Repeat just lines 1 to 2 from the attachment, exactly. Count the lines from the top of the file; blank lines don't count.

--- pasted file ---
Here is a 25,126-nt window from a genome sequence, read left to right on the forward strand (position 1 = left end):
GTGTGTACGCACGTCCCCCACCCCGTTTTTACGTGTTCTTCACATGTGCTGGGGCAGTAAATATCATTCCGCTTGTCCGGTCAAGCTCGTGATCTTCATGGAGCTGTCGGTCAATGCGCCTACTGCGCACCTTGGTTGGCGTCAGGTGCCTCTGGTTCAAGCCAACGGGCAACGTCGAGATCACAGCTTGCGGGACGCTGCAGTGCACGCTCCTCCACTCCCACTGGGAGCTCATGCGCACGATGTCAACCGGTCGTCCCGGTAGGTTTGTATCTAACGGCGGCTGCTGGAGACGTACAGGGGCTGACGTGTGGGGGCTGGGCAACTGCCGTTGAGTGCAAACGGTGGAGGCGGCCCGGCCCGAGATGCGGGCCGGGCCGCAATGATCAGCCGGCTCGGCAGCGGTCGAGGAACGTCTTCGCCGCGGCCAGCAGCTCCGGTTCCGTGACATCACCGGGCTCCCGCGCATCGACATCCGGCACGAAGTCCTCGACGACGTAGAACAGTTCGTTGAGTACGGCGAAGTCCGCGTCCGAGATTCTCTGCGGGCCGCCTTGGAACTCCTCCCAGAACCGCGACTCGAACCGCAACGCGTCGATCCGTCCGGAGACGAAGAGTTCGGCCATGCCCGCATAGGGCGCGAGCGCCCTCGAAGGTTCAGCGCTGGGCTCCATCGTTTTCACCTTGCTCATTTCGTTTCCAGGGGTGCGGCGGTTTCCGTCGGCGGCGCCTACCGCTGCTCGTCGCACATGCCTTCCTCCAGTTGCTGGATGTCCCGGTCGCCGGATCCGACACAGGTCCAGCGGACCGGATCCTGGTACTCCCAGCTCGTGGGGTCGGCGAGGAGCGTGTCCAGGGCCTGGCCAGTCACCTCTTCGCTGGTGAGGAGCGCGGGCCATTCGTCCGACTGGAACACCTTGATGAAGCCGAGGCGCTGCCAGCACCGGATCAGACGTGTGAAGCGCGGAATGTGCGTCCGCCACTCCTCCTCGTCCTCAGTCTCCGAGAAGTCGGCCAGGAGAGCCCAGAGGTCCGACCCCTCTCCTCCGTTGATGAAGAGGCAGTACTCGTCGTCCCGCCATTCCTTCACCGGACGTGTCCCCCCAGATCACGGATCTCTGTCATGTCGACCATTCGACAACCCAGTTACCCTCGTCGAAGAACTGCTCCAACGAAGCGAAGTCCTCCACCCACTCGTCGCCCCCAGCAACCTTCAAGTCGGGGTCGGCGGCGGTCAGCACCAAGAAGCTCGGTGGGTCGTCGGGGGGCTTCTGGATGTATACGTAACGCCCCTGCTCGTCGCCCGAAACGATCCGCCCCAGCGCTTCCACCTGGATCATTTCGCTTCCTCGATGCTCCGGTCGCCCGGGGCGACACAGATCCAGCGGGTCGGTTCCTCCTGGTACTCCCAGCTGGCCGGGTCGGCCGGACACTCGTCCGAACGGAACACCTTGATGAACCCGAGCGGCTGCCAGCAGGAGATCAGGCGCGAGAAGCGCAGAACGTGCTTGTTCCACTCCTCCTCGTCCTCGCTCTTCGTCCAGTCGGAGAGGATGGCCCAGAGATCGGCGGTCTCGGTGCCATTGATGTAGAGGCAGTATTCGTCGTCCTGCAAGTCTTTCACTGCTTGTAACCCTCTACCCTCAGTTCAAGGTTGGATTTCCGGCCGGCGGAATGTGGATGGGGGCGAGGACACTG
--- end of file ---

Here is a 25,126-nt window from a genome sequence, read left to right on the forward strand (position 1 = left end):
GTGTGTACGCACGTCCCCCACCCCGTTTTTACGTGTTCTTCACATGTGCTGGGGCAGTAAATATCATTCCGCTTGTCCGGTCAAGCTCGTGATCTTCATGGAGCTGTCGGTCAATGCGCCTACTGCGCACCTTGGTTGGCGTCAGGTGCCTCTGGTTCAAGCCAACGGGCAACGTCGAGATCACAGCTTGCGGGACGCTGCAGTGCACGCTCCTCCACTCCCACTGGGAGCTCATGCGCACGATGTCAACCGGTCGTCCCGGTAGGTTTGTATCTAACGGCGGCTGCTGGAGACGTACAGGGGCTGACGTGTGGGGGCTGGGCAACTGCCGTTGAGTGCAAACGGTGGAGGCGGCCCGGCCCGAGATGCGGGCCGGGCCGCAATGATCAGCCGGCTCGGCAGCGGTCGAGGAACGTCTTCGCCGCGGCCAGCAGCTCCGGTTCCGTGACATCACCGGGCTCCCGCGCATCGACATCCGGCACGAAGTCCTCGACGACGTAGAACAGTTCGTTGAGTACGGCGAAGTCCGCGTCCGAGATTCTCTGCGGGCCGCCTTGGAACTCCTCCCAGAACCGCGACTCGAACCGCAACGCGTCGATCCGTCCGGAGACGAAGAGTTCGGCCATGCCCGCATAGGGCGCGAGCGCCCTCGAAGGTTCAGCGCTGGGCTCCATCGTTTTCACCTTGCTCATTTCGTTTCCAGGGGTGCGGCGGTTTCCGTCGGCGGCGCCTACCGCTGCTCGTCGCACATGCCTTCCTCCAGTTGCTGGATGTCCCGGTCGCCGGATCCGACACAGGTCCAGCGGACCGGATCCTGGTACTCCCAGCTCGTGGGGTCGGCGAGGAGCGTGTCCAGGGCCTGGCCAGTCACCTCTTCGCTGGTGAGGAGCGCGGGCCATTCGTCCGACTGGAACACCTTGATGAAGCCGAGGCGCTGCCAGCACCGGATCAGACGTGTGAAGCGCGGAATGTGCGTCCGCCACTCCTCCTCGTCCTCAGTCTCCGAGAAGTCGGCCAGGAGAGCCCAGAGGTCCGACCCCTCTCCTCCGTTGATGAAGAGGCAGTACTCGTCGTCCCGCCATTCCTTCACCGGACGTGTCCCCCCAGATCACGGATCTCTGTCATGTCGACCATTCGACAACCCAGTTACCCTCGTCGAAGAACTGCTCCAACGAAGCGAAGTCCTCCACCCACTCGTCGCCCCCAGCAACCTTCAAGTCGGGGTCGGCGGCGGTCAGCACCAAGAAGCTCGGTGGGTCGTCGGGGGGCTTCTGGATGTATACGTAACGCCCCTGCTCGTCGCCCGAAACGATCCGCCCCAGCGCTTCCACCTGGATCATTTCGCTTCCTCGATGCTCCGGTCGCCCGGGGCGACACAGATCCAGCGGGTCGGTTCCTCCTGGTACTCCCAGCTGGCCGGGTCGGCCGGACACTCGTCCGAACGGAACACCTTGATGAACCCGAGCGGCTGCCAGCAGGAGATCAGGCGCGAGAAGCGCAGAACGTGCTTGTTCCACTCCTCCTCGTCCTCGCTCTTCGTCCAGTCGGAGAGGATGGCCCAGAGATCGGCGGTCTCGGTGCCATTGATGTAGAGGCAGTATTCGTCGTCCTGCAAGTCTTTCACTGCTTGTAACCCTCTACCCTCAGTTCAAGGTTGGATTTCCGGCCGGCGGAATGTGGATGGGGGCGAGGACACTG